Energy Sustainability on Campus: Universities Taking the Lead
College campuses are microcosmic. They have long served as institutes of higher education, but also as environments of change and innovation where the free exchange of ideas and influences are encouraged. College campuses are simply primed for social, political, economic, and now environmental experimentation. They can demonstrate efforts in these areas with the potential to extend to larger communities. Whether they succeed is another matter entirely. But either way, their attempts show us where we can go – what we can achieve.
Within the context of energy sustainability, many college campuses are well on their way to this goal, pioneering novel systems design or implementing local sources of renewable energy. And that brings us to the geothermal energy system project currently underway at Missouri University of Science and Technology, giving yet another example of how economic energy efficiency can be. Covered in a recent environmentalLEADER article, this new energy system is predicted to cut the annual campus energy consumption in half. According to Missouri S&T’s project website, the system will also reduce CO2 emissions by 25,000 tons per year and save 8,000,00 gallons of water per year – not to mention the economic incentive of saving and estimated $1 million in energy costs and operations annually.
To be completed by 2014, the project will replace the existing coal and woodchip fueled steam plant that provides campus buildings with heating and cooling services. Approximately 600 wells will be drilled, connected by an underground system of pipes that will create a larger closed loop system. This network of pipes will link the three planned geothermal plants on Missouri S&T’s campus. Each of these plants will be equipped with heat pump chillers, supplemental cooling towers, and gas-fired boilers.
Of course, Missouri S&T is not the only university that uses a steam plant to heat entire college campuses. Here at the University of Idaho, a biomass fueled steam plant provides 63 buildings on campus with heating services.
In contrast to Missouri S&T’s progress, UI replaced their coal, natural gas, and diesel based system with biomass. While 90 percent of the required steam in produced by burning biomass, natural gas is still used as a backup. The majority of the biomass supply is primarily cedar chip wood waste from the regional sawmills. According to the university website, these saw mills actually own their timberlands. The wood is produced, processed, and the ensuing waste recycled entirely in state – making it a sustainable supply. This fuel choice, like Missouri S&T, was also influenced by cost. Woodchips are about one-third the cost of natural gas and save UI over $1.5 million annually.....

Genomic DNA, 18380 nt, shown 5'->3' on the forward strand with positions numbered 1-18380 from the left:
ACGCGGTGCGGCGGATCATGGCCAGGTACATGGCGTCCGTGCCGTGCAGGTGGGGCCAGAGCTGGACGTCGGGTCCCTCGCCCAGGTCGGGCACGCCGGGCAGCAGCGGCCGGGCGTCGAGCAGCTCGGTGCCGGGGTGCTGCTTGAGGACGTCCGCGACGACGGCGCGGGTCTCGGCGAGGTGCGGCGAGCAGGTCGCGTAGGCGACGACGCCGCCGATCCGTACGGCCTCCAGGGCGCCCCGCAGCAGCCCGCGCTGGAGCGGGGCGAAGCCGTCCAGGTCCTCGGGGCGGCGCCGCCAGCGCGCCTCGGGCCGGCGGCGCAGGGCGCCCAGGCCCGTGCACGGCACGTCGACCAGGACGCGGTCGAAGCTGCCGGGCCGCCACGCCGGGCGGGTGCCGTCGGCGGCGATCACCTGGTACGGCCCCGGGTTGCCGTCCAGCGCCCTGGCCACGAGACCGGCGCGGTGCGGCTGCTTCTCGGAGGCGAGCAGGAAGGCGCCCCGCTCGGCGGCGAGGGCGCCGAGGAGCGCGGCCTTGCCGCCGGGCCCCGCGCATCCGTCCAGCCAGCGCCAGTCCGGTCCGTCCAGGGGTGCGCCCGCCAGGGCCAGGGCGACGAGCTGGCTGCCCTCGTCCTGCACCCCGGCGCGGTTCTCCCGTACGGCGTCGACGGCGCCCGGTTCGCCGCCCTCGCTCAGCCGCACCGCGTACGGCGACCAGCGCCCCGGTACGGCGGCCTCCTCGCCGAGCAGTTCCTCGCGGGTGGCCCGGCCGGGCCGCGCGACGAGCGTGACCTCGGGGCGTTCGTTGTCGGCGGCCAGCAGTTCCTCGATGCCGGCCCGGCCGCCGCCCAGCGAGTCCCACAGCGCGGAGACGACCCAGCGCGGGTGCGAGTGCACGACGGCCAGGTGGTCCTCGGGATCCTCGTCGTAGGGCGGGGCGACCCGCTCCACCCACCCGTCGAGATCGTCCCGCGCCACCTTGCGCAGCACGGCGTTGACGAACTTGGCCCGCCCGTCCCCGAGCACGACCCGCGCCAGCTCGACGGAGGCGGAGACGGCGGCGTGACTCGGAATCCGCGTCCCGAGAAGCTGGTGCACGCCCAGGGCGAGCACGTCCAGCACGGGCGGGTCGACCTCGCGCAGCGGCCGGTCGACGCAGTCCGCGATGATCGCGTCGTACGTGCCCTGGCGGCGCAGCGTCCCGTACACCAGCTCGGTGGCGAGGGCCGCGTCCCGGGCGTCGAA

Energy efficiency is quickly becoming a major focus as unversities across the country face financial setbacks. This way universities’ investments in cleaner, renewable energy systems not only reduces their contribution to CO2 emissions and provides long-term energy stability, it significantly cuts their energy costs. This transitory phase is often one of the most difficult to overcome. University administration, students and faculty, and greater society are recognizing that a change is needed in our current energy systems. Quitting fossil fuel and coal-based systems is, by comparison, the easy part. Rebuilding infrastructure and adapting energy policy even on a reduced campus-sized scale is the hard part. While future sustainable energy systems will need to take into account both the efficient use of energy and reduced overall consumption, these two university projects are an impressive start.
For more information on the role of natural gas in terms of energy sustainability, check out University of Idaho Professor Gregory Moller's natural gas segment on his course website Principles of Sustainability.